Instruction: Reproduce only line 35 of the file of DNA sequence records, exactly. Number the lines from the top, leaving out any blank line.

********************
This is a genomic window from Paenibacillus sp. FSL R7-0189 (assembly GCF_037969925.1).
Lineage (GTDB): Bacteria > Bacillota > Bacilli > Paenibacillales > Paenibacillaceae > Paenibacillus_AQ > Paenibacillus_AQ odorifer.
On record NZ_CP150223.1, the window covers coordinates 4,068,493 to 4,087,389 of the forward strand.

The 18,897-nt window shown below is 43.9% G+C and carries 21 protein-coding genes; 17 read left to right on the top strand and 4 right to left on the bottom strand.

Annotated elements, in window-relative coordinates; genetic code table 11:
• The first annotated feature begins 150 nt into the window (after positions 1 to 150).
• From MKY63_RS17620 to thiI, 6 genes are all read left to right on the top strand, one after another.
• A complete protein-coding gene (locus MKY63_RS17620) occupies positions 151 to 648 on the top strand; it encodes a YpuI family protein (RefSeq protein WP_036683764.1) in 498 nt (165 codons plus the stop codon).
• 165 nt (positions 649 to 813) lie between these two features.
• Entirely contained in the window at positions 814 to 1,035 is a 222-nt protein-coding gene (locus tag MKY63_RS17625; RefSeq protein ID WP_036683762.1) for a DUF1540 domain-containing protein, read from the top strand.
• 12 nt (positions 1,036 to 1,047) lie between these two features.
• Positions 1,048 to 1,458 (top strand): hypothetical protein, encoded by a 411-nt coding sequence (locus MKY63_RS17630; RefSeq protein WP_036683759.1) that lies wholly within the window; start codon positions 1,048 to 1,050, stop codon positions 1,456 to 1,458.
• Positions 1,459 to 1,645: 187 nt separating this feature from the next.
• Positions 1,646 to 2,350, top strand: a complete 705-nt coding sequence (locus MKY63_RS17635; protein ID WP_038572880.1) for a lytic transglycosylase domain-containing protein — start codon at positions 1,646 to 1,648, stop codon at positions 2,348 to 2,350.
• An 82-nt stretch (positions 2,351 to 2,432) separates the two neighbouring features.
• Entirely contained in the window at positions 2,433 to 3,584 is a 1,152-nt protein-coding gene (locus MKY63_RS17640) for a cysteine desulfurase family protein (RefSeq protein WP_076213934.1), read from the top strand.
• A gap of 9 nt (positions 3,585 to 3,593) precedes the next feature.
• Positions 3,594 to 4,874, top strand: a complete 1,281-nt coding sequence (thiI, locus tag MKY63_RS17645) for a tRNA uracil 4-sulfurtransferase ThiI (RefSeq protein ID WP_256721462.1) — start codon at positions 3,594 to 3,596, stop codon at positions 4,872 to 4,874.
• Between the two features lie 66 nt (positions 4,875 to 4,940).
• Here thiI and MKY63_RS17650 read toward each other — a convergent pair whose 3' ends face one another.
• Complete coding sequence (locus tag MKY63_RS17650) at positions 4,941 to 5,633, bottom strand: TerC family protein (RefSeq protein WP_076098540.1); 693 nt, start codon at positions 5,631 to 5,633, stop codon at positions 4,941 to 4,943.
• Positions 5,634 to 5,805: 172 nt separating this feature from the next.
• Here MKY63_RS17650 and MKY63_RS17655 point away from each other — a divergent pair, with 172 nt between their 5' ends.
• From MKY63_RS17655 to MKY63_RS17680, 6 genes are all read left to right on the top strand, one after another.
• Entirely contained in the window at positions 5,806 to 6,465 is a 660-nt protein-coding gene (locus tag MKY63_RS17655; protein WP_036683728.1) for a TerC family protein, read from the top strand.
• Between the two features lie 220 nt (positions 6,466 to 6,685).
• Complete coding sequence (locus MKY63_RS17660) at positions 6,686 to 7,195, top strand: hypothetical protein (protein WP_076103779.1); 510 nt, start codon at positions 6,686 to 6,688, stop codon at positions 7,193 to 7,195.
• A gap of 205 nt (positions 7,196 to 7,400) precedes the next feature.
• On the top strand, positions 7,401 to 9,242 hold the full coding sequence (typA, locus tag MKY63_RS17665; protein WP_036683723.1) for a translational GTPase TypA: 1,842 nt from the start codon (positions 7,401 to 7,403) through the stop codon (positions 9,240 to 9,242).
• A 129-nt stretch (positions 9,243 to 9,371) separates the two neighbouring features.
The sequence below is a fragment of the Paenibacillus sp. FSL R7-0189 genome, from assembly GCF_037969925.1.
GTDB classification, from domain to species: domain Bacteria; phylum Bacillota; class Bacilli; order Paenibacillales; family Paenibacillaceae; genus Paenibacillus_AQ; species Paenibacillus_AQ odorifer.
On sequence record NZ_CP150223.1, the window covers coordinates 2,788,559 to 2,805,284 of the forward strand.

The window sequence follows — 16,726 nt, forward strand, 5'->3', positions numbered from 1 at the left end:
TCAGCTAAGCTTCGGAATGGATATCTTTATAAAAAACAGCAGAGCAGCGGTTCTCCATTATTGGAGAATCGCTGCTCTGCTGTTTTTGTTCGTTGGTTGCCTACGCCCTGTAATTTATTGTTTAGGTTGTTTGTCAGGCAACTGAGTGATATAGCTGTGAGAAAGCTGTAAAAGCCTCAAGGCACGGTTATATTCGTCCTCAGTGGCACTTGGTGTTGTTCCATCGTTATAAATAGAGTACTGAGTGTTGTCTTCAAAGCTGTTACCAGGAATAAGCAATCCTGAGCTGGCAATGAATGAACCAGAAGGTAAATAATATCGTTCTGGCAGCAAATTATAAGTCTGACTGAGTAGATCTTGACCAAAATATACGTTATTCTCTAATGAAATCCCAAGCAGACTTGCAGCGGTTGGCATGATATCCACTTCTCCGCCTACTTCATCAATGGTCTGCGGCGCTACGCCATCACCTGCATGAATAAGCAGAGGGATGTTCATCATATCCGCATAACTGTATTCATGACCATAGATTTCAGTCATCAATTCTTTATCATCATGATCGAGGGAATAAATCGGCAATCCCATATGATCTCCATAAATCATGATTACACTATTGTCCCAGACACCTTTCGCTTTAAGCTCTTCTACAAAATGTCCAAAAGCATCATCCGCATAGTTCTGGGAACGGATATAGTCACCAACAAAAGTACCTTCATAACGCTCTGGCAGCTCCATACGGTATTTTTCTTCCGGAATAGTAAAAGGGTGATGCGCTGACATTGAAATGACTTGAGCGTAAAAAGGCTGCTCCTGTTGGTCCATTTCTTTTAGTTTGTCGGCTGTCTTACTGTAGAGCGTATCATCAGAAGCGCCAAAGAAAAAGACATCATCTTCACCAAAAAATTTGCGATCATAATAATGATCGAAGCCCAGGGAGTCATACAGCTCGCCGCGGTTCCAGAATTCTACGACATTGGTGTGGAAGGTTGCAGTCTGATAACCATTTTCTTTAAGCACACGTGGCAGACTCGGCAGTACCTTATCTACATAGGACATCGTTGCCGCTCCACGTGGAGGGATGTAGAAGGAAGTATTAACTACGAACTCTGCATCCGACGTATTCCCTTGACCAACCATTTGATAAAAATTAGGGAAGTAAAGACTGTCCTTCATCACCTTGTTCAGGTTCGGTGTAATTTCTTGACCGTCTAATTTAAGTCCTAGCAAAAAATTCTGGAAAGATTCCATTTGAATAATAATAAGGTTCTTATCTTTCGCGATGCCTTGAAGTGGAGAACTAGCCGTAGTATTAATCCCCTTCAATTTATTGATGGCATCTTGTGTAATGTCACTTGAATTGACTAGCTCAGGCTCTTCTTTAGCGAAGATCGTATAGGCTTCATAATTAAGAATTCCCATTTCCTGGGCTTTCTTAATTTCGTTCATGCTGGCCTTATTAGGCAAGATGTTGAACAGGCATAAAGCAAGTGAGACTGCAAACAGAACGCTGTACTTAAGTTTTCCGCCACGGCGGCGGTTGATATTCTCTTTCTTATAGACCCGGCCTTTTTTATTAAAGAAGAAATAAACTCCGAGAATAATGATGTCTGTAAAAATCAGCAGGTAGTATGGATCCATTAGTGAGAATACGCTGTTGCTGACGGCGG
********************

TCAGCTAAGCTTCGGAATGGATATCTTTATAAAAAACAGCAGAGCAGCGGTTCTCCATTATTGGAGAATCGCTGCTCTGCTGTTTTTGTTCGTTGGTTGCCTACGCCCTGTAATTTATTGTTTAGGTTGTTTGTCAGGCAACTGAGTGATATAGCTGTGAGAAAGCTGTAAAAGCCTCAAGGCACGGTTATATTCGTCCTCAGTGGCACTTGGTGTTGTTCCATCGTTATAAATAGAGTACTGAGTGTTGTCTTCAAAGCTGTTACCAGGAATAAGCAATCCTGAGCTGGCAATGAATGAACCAGAAGGTAAATAATATCGTTCTGGCAGCAAATTATAAGTCTGACTGAGTAGATCTTGACCAAAATATACGTTATTCTCTAATGAAATCCCAAGCAGACTTGCAGCGGTTGGCATGATATCCACTTCTCCGCCTACTTCATCAATGGTCTGCGGCGCTACGCCATCACCTGCATGAATAAGCAGAGGGATGTTCATCATATCCGCATAACTGTATTCATGACCATAGATTTCAGTCATCAATTCTTTATCATCATGATCGAGGGAATAAATCGGCAATCCCATATGATCTCCATAAATCATGATTACACTATTGTCCCAGACACCTTTCGCTTTAAGCTCTTCTACAAAATGTCCAAAAGCATCATCCGCATAGTTCTGGGAACGGATATAGTCACCAACAAAAGTACCTTCATAACGCTCTGGCAGCTCCATACGGTATTTTTCTTCCGGAATAGTAAAAGGGTGATGCGCTGACATTGAAATGACTTGAGCGTAAAAAGGCTGCTCCTGTTGGTCCATTTCTTTTAGTTTGTCGGCTGTCTTACTGTAGAGCGTATCATCAGAAGCGCCAAAGAAAAAGACATCATCTTCACCAAAAAATTTGCGATCATAATAATGATCGAAGCCCAGGGAGTCATACAGCTCGCCGCGGTTCCAGAATTCTACGACATTGGTGTGGAAGGTTGCAGTCTGATAACCATTTTCTTTAAGCACACGTGGCAGACTCGGCAGTACCTTATCTACATAGGACATCGTTGCCGCTCCACGTGGAGGGATGTAGAAGGAAGTATTAACTACGAACTCTGCATCCGACGTATTCCCTTGACCAACCATTTGATAAAAATTAGGGAAGTAAAGACTGTCCTTCATCACCTTGTTCAGGTTCGGTGTAATTTCTTGACCGTCTAATTTAAGTCCTAGCAAAAAATTCTGGAAAGATTCCATTTGAATAATAATAAGGTTCTTATCTTTCGCGATGCCTTGAAGTGGAGAACTAGCCGTAGTATTAATCCCCTTCAATTTATTGATGGCATCTTGTGTAATGTCACTTGAATTGACTAGCTCAGGCTCTTCTTTAGCGAAGATCGTATAGGCTTCATAATTAAGAATTCCCATTTCCTGGGCTTTCTTAATTTCGTTCATGCTGGCCTTATTAGGCAAGATGTTGAACAGGCATAAAGCAAGTGAGACTGCAAACAGAACGCTGTACTTAAGTTTTCCGCCACGGCGGCGGTTGATATTCTCTTTCTTATAGACCCGGCCTTTTTTATTAAAGAAGAAATAAACTCCGAGAATAATGATGTCTGTAAAAATCAGCAGGTAGTATGGATCCATTAGTGAGAATACGCTGTTGCTGACGGCGG